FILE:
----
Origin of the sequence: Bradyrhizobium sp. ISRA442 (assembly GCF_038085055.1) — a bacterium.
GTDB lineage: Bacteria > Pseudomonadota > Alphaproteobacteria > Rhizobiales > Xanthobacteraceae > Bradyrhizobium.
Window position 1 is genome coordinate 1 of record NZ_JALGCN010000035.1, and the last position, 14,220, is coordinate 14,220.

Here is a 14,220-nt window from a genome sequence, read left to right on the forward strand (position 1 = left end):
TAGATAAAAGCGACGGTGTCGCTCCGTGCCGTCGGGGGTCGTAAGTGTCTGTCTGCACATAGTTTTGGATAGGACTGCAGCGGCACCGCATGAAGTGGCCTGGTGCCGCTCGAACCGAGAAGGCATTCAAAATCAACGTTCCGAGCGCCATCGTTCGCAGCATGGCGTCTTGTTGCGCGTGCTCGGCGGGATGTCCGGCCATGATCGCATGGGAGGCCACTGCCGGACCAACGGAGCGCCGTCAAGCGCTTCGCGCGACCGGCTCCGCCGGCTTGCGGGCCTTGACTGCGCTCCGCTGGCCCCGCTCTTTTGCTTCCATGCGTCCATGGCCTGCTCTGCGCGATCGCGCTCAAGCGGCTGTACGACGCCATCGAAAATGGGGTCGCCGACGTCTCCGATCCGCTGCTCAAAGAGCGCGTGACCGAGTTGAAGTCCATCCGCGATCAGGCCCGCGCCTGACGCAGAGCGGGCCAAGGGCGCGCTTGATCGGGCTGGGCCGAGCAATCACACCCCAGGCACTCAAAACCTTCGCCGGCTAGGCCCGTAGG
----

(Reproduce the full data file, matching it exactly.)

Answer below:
Origin of the sequence: Bradyrhizobium sp. ISRA442 (assembly GCF_038085055.1) — a bacterium.
GTDB lineage: Bacteria > Pseudomonadota > Alphaproteobacteria > Rhizobiales > Xanthobacteraceae > Bradyrhizobium.
Window position 1 is genome coordinate 1 of record NZ_JALGCN010000035.1, and the last position, 14,220, is coordinate 14,220.

Here is a 14,220-nt window from a genome sequence, read left to right on the forward strand (position 1 = left end):
TAGATAAAAGCGACGGTGTCGCTCCGTGCCGTCGGGGGTCGTAAGTGTCTGTCTGCACATAGTTTTGGATAGGACTGCAGCGGCACCGCATGAAGTGGCCTGGTGCCGCTCGAACCGAGAAGGCATTCAAAATCAACGTTCCGAGCGCCATCGTTCGCAGCATGGCGTCTTGTTGCGCGTGCTCGGCGGGATGTCCGGCCATGATCGCATGGGAGGCCACTGCCGGACCAACGGAGCGCCGTCAAGCGCTTCGCGCGACCGGCTCCGCCGGCTTGCGGGCCTTGACTGCGCTCCGCTGGCCCCGCTCTTTTGCTTCCATGCGTCCATGGCCTGCTCTGCGCGATCGCGCTCAAGCGGCTGTACGACGCCATCGAAAATGGGGTCGCCGACGTCTCCGATCCGCTGCTCAAAGAGCGCGTGACCGAGTTGAAGTCCATCCGCGATCAGGCCCGCGCCTGACGCAGAGCGGGCCAAGGGCGCGCTTGATCGGGCTGGGCCGAGCAATCACACCCCAGGCACTCAAAACCTTCGCCGGCTAGGCCCGTAGG